Alison, alongside her son Jonathan, describes how she has had two attempted suicides and struggles with chronic pain, anxiety and depression and has a lot of ‘caring problems’. She shares how becoming part of the group and going swimming gives her ‘the feel good factor’. Alison explains the impact of peer support for her: “It’s difficult to talk to people who don’t have pain about it …If you have chronic pain yourself and you talk to someone else with chronic pain you get that understanding and they have helped me tremendously….They’ve done me wonders…Its been brilliant, I can’t thank Don and Karen enough”. It’s early days for Alison but what really touched me was how when Alison bravely talks about future positive steps, her son leans over and affectionately and gently hugs her.

Each of these people is taking enormous steps to try to overcome the challenges that chronic pain, anxiety and other conditions present to them and not only that but they share with us with great honesty and courage their journeys so far.

The next person whom I was privileged to meet just before Christmas is Kate Allatt (@kateallatt). Kate is founder of ‘Fighting Strokes’ and, my goodness me, she knows a bit about that! I’m not going to tell you her full story as I want to encourage people to buy her book entitled “Running Free” which I went home and bought the day I met her. After suffering from a brainstem stroke, Kate went from being a fell running super active mother-of-three to becoming totally paralysed with locked-in syndrome. Against all hope, eight months later she walked out of the hospital and not only walked but ran again. She now dedicates herself to stroke recovery and travels the world sharing her inspirational story to help others.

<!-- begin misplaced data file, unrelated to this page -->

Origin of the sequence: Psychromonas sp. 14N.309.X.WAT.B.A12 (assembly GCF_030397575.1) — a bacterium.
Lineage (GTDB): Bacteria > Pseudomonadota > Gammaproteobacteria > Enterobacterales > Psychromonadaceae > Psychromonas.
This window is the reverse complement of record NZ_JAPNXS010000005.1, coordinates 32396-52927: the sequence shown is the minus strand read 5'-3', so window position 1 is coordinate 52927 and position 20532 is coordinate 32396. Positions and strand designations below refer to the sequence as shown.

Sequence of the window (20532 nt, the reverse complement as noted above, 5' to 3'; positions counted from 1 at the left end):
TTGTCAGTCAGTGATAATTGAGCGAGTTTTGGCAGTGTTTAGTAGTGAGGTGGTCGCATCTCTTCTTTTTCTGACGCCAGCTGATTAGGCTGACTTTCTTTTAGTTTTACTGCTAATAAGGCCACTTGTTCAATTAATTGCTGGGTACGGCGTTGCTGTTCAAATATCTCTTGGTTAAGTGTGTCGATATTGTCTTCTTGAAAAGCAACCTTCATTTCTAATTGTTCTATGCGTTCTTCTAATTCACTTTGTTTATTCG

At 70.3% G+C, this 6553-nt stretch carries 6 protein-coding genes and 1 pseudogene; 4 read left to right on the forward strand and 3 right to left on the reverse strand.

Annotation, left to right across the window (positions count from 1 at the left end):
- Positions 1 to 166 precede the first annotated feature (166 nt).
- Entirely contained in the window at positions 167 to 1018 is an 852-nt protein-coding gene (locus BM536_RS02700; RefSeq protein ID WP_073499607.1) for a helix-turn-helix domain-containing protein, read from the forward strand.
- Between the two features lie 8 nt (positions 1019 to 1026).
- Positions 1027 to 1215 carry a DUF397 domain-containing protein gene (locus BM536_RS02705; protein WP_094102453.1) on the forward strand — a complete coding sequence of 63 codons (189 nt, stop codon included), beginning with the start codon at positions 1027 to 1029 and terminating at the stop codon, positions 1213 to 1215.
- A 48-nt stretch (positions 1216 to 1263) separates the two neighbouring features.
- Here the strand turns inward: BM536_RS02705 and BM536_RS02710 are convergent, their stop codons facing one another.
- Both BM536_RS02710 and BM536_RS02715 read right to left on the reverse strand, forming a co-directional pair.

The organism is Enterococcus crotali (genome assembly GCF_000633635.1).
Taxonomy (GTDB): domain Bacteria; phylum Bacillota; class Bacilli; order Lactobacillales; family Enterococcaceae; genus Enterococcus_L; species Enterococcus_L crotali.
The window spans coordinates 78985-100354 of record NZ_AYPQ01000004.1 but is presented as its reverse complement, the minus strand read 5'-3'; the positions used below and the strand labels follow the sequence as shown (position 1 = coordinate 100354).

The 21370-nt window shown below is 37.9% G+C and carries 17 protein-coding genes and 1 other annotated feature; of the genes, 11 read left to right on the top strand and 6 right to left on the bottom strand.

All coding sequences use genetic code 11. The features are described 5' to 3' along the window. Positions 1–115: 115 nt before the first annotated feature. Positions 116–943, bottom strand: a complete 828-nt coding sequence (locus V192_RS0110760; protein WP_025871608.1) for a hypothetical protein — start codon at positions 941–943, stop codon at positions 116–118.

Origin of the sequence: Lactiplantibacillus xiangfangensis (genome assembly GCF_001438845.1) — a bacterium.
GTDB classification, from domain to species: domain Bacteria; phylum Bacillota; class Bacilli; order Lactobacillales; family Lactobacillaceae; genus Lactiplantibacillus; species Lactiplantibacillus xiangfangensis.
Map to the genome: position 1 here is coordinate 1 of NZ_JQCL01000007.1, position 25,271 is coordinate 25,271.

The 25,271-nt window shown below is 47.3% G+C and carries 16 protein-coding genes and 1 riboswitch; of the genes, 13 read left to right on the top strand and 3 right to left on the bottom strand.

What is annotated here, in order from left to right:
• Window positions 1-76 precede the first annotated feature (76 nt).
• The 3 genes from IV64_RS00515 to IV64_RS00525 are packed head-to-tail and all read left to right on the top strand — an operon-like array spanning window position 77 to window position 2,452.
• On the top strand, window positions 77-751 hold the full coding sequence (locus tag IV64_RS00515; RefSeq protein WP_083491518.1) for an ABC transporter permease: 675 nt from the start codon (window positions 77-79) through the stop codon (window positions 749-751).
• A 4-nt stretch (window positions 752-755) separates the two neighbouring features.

Finally, I read a story published by the Guardian which prompted me to write this post about courage, story telling and community. A story written by the brave Mother of an equally brave young woman, Kate Gross who died of cancer on Christmas morning leaving a husband and five year old twin boys. Jean describes how her daughter has written her story in a book ‘Late Fragments’ so that ‘her sons would one day discover who she was and what she held dear’. She shares Kate’s wise words ‘everything has changed and yet nothing has changed. In other words, the petty frustrations and stupid ambitions and general rushing around have melted away, but the good stuff remains. And it’s better than ever’. Jean finishes her story by saying ‘I’ve learned that there is more love in the world than I ever knew and that perhaps all we need to do is learn to ask for what we need”. There is so much we can all learn from the stories told by both Jean and Kate.

All of these people are full of courage in so many ways and they are generous and brave in the way they have stepped forward and shared their stories to help others around them, in their communities and beyond.

Thank you Anne, Don, Karen, Janice, Yvonne, Alison, Jonathan, Kate, Jean and Kate.